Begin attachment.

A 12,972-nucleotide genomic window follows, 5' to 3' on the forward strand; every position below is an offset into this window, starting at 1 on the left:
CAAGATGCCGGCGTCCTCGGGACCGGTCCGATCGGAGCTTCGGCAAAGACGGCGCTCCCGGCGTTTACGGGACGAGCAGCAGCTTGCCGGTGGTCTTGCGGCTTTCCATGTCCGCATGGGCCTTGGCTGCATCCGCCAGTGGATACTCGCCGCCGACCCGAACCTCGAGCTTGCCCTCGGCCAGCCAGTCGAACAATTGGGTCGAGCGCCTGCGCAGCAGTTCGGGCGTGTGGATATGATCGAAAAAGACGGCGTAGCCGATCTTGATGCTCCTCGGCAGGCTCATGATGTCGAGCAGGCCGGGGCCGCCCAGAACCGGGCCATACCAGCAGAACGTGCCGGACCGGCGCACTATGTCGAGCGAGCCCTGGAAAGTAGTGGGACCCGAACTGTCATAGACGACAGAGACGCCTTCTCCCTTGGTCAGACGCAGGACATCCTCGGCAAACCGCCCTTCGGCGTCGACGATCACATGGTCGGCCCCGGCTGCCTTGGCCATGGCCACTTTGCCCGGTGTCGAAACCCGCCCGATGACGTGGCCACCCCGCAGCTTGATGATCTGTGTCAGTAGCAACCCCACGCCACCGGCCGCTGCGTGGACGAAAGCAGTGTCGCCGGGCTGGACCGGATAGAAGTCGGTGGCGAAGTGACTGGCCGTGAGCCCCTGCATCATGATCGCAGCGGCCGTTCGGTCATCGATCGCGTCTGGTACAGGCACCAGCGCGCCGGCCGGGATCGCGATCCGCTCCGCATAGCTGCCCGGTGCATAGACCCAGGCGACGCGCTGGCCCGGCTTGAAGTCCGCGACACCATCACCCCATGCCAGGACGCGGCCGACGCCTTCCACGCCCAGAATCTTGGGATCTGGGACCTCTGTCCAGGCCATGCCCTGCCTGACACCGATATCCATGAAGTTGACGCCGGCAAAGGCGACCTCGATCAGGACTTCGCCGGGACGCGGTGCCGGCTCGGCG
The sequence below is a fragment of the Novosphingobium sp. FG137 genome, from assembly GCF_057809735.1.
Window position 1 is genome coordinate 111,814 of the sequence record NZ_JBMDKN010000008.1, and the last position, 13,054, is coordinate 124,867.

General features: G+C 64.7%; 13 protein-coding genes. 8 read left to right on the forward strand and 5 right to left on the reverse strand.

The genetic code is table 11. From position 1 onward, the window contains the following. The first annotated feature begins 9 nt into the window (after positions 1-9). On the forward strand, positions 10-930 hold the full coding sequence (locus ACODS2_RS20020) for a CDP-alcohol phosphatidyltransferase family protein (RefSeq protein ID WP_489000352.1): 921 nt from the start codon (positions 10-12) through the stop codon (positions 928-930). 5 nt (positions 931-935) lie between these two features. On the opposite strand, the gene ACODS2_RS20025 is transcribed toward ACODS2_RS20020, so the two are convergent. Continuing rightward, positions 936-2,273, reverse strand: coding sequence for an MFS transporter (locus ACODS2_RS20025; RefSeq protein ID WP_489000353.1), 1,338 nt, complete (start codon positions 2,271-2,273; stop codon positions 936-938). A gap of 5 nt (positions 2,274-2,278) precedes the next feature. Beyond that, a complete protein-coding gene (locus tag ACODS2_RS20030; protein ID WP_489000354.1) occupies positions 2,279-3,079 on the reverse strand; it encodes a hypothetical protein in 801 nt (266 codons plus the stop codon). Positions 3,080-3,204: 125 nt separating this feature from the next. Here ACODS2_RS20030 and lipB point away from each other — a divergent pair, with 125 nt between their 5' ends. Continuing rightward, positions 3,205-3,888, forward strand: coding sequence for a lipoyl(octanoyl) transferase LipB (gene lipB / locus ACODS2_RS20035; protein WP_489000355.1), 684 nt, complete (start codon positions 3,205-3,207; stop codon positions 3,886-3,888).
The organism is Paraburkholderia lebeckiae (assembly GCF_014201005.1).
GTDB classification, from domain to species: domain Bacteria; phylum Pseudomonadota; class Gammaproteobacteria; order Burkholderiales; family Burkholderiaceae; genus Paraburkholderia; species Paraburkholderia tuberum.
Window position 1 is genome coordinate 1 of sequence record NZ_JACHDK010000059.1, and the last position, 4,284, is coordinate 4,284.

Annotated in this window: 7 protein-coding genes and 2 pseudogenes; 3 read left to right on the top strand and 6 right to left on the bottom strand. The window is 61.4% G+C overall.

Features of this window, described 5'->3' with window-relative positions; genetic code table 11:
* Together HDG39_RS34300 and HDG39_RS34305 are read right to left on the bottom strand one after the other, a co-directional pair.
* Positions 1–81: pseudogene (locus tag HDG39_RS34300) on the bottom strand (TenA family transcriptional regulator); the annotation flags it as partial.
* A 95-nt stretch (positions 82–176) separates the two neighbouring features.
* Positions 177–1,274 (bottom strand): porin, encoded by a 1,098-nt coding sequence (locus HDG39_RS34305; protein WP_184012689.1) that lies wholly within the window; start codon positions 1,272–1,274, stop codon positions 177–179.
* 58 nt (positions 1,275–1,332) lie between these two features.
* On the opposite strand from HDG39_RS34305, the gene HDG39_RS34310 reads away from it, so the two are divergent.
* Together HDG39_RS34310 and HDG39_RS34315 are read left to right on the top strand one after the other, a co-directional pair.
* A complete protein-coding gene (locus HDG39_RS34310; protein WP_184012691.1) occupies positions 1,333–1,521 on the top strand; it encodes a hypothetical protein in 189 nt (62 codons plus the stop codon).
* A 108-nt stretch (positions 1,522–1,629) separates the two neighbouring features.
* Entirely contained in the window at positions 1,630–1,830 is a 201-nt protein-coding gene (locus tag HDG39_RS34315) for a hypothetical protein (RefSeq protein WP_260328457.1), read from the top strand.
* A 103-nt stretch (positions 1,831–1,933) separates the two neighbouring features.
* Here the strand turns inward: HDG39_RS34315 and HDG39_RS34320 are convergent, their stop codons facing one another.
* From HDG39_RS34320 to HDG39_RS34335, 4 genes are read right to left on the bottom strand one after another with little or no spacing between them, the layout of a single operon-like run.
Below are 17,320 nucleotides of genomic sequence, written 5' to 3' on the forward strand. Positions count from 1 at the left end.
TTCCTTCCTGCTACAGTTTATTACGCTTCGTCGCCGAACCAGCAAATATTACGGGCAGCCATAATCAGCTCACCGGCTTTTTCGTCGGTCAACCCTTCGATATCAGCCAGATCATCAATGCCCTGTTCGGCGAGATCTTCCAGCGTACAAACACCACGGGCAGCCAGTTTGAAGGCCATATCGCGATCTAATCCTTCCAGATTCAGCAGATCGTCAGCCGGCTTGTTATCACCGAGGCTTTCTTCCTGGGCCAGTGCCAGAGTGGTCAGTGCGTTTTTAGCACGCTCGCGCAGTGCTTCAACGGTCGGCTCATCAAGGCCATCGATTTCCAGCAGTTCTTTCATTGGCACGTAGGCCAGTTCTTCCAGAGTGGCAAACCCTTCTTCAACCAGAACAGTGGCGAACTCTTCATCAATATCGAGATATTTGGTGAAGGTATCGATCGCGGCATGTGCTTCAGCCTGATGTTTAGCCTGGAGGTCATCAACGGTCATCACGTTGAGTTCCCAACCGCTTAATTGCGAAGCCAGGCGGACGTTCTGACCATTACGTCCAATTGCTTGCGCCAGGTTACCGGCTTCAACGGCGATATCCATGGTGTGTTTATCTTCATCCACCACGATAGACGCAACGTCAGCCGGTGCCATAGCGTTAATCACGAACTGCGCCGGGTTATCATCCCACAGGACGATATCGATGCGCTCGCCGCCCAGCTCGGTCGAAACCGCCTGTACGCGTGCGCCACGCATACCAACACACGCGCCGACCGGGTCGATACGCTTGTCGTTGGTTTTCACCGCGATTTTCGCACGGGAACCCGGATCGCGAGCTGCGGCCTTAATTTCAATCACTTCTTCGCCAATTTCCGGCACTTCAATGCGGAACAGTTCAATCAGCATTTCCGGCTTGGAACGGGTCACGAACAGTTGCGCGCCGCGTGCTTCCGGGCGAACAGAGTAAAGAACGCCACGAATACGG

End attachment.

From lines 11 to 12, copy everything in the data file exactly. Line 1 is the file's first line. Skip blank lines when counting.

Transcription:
Features of this window, described 5'->3' with window-relative positions; genetic code table 11:
* Together HDG39_RS34300 and HDG39_RS34305 are read right to left on the bottom strand one after the other, a co-directional pair.